By Peter G. Tamburro, Boomerang staff writer
Americans have been supersizing their homes and contents over the last 40 years. Now, as homeowners are growing older, they are reprioritizing their lifestyles and reducing some of the burden of owning "too much house." After raising a family and living a busy life, many baby boomers and older adults are using only a fraction of their total space and paying for space they don't need.
Reducing your clutter can reduce your overall space needs, which can leave you more money in retirement. Sorting through a lifetime of accumulations can be challenging, but can be made easier with a solid plan and goal to make life simpler.
Tips for reducing clutter:
Involve the family and make it fun. Contact your kids, siblings and friends and make a party of sorting through photos, games, clothes, furniture, etc. If you're separated by geography, post pictures and lists of items on social media for family members to browse online and lay claim to.
Start on the fringes and work inward. We tend to keep items we cherish in the kitchen, living room and family room. Objects that have grown less important tend to get moved further away into bedrooms, garages, sheds, basements and attics. Start sorting through the outlying areas first, where you have less emotional attachment.
Designate a "last chance" temporary storage area. Have an area set aside to store things that you're just not sure about whether to keep or let go. After six months, if it is still in this "last chance" storage, get rid of it.
Pack visually. To help you know what you have stored without having to unstack and unpack, use see-through plastic containers. If using cardboard boxes, take pictures of the contents with a digital camera, print them and affix them to the box front for easy identification.
Trade single-purpose for multi-purpose. TV food expert Alton Brown frequently advises viewers to never purchase a kitchen tool that only serves one purpose. The same can be said for electronics, personal fitness equipment and other items we accumulate, but don't use frequently. Replace things that have only limited use with things that are more flexible and take up less space overall.
Snap, scan and transfer. Precious memories like photographs and home videos can occupy a great deal of space are particularly subject to damage from sun, heat and water. Transferring home videos and film onto DVDs will save space and help preserve the memories. Photos and letters can be scanned or digitally photographed, then organized and stored electronically on disks or online using a cloud storage service. Keep hard copies of particularly meaningful photos in albums, but discard those boxes of duplicates and unflattering or indistinguishable shots.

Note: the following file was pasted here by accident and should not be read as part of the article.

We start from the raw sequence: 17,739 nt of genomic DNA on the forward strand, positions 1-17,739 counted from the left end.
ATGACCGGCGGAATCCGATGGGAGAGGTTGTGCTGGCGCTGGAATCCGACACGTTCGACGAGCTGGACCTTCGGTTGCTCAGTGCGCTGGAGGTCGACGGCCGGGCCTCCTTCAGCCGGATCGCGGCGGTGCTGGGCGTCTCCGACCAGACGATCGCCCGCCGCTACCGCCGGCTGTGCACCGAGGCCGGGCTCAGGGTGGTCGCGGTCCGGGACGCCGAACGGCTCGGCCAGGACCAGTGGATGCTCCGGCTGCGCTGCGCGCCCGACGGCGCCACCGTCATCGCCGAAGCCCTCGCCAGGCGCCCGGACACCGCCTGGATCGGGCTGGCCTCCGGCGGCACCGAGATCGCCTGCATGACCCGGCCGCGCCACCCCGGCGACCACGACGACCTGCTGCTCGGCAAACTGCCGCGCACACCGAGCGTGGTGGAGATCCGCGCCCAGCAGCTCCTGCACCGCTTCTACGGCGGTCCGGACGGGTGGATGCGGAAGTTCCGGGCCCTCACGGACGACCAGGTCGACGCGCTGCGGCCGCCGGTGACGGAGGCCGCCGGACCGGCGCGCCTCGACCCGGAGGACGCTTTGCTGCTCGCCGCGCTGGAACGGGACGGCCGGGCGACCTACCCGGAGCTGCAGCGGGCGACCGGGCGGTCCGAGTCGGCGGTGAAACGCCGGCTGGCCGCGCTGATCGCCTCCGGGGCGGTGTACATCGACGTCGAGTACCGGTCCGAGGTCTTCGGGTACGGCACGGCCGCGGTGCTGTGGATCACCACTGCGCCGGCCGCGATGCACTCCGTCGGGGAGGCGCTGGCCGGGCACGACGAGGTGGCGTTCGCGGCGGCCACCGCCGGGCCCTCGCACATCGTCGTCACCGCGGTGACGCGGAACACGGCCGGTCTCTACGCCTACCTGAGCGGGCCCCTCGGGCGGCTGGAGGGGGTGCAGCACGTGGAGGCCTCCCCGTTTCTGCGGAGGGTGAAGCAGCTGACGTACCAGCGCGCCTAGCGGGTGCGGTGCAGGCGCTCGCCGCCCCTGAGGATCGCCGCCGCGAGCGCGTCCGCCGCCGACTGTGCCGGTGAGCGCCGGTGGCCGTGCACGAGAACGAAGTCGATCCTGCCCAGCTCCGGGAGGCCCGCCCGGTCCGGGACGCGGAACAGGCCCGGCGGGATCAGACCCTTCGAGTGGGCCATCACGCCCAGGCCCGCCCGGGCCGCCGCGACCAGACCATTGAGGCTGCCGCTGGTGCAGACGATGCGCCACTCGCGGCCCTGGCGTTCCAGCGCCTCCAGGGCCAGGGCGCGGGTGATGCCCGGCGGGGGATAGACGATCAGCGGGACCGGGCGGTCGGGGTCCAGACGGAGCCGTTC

Be responsible. Properly dispose of environmentally toxic and hazardous items, such as computers, batteries, paints and medications to appropriate collection sites. If you are not sure about how to dispose of these, check out your city's website or call them for more information.
You may find good things that you just don't need or can't keep. Instead of trashing them, be creative:
- Have family and friends select and take what they would like.
- Set aside one heirloom piece for each child, grandchild or great grandchild as a gift.
- Donate to charity shops, second chance organizations, churches and senior housing.
- Send designer clothes to the consignment shops and make a few dollars.
- Post to online sites that let you give away free stuff or auction them off.
- Sell books and media in resale shops.
- Have a yard sale or several.
- Utilize a professional auction or estate sale for the antiques, jewelry or collectibles.
- Consider selling some of your home furnishings, like couches, rugs and end tables with the house.
- Get to know Ebay for selling collectibles online.
Even if you are content with your present living arrangements, decluttering can help you improve your overall quality of life and provide you with greater clarity to think about your future needs and preferences.
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